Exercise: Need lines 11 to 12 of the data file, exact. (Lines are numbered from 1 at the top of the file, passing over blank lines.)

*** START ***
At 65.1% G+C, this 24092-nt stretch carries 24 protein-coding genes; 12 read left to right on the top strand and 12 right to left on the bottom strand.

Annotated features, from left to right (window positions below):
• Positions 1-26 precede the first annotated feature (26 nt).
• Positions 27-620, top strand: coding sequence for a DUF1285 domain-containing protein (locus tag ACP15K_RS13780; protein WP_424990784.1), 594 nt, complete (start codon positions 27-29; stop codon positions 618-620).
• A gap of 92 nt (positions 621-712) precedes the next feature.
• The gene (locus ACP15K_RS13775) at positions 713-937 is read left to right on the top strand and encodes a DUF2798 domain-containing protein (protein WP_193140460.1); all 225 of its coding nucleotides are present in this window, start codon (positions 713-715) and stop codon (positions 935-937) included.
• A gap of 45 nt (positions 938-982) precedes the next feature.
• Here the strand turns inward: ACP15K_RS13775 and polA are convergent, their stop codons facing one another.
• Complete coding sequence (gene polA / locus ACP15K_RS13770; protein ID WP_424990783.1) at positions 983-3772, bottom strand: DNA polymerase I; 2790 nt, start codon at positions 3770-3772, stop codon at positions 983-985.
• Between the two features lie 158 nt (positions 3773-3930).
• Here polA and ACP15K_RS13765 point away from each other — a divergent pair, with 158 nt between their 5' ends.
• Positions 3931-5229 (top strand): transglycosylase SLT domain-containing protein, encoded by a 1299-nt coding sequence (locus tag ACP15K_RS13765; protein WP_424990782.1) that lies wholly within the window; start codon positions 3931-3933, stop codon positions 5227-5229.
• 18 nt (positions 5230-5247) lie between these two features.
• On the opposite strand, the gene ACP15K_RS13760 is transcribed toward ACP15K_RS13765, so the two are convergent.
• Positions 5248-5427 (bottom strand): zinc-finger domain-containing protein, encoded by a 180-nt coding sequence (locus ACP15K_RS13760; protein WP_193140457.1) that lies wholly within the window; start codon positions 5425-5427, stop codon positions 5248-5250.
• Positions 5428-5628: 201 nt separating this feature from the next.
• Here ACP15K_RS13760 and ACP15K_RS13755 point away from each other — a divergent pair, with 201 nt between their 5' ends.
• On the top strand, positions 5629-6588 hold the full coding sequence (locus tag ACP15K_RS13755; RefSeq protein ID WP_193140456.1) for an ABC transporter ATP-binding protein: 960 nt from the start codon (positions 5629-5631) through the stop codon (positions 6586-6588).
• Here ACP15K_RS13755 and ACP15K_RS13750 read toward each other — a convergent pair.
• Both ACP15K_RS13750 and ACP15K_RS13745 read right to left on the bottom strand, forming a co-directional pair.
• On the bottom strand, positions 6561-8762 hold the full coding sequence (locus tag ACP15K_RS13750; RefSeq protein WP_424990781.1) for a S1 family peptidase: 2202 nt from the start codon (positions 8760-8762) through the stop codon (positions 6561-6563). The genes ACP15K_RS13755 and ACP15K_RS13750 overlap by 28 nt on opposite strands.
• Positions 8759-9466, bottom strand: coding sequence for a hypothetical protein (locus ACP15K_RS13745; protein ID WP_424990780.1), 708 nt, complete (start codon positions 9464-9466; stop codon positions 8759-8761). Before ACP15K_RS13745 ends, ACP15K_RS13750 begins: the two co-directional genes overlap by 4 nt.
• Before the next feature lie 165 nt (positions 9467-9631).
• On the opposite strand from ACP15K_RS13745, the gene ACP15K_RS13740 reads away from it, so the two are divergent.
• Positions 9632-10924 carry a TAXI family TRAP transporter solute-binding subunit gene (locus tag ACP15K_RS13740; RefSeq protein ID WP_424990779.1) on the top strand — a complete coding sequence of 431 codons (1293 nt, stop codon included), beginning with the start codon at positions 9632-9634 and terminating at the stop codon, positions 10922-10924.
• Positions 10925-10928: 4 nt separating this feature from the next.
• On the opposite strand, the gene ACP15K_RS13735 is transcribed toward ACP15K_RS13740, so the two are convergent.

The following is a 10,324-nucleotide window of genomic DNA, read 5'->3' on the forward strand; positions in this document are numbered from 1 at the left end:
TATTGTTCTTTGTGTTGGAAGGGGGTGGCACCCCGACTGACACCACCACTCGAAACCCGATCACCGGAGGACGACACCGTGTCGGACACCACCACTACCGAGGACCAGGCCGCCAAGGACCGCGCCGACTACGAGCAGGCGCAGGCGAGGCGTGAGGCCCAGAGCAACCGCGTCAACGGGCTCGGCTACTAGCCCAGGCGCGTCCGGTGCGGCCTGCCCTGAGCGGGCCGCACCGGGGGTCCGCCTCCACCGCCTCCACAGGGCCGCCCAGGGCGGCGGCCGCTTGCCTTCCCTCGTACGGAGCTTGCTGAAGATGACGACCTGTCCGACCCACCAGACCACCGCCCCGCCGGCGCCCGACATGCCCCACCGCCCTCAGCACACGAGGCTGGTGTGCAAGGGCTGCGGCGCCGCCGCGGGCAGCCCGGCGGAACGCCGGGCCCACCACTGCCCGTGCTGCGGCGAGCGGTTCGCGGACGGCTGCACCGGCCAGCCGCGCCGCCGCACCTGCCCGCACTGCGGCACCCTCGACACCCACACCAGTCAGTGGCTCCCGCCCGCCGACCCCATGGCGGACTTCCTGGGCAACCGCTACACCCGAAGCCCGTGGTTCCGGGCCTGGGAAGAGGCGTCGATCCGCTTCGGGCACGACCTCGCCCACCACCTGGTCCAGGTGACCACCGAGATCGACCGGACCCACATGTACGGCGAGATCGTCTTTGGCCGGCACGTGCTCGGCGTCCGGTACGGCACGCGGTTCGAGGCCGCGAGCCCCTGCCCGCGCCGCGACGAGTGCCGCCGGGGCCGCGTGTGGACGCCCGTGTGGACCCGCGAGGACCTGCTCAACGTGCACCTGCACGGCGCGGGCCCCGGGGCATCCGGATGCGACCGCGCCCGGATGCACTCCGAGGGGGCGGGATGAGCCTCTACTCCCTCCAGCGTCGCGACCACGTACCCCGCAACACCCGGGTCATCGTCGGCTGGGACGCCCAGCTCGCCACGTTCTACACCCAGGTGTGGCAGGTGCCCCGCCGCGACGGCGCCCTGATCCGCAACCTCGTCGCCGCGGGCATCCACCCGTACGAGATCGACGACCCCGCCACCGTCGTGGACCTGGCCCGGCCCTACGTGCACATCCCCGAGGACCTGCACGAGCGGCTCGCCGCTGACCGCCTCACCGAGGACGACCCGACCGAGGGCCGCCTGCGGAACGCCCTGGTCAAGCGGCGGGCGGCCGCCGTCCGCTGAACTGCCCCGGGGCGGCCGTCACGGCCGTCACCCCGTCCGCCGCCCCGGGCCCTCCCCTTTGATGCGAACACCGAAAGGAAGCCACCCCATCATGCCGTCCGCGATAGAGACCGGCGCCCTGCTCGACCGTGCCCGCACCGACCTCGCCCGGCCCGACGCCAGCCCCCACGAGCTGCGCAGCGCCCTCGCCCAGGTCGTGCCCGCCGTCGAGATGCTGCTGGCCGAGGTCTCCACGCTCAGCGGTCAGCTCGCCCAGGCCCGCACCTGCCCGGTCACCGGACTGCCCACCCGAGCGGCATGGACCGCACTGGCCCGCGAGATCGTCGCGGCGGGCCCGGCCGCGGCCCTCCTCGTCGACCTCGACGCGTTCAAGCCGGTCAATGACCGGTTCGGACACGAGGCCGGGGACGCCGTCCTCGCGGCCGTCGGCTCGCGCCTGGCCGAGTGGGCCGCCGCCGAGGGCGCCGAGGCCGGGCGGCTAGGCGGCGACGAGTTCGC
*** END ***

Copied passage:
• Here polA and ACP15K_RS13765 point away from each other — a divergent pair, with 158 nt between their 5' ends.
• Positions 3931-5229 (top strand): transglycosylase SLT domain-containing protein, encoded by a 1299-nt coding sequence (locus tag ACP15K_RS13765; protein WP_424990782.1) that lies wholly within the window; start codon positions 3931-3933, stop codon positions 5227-5229.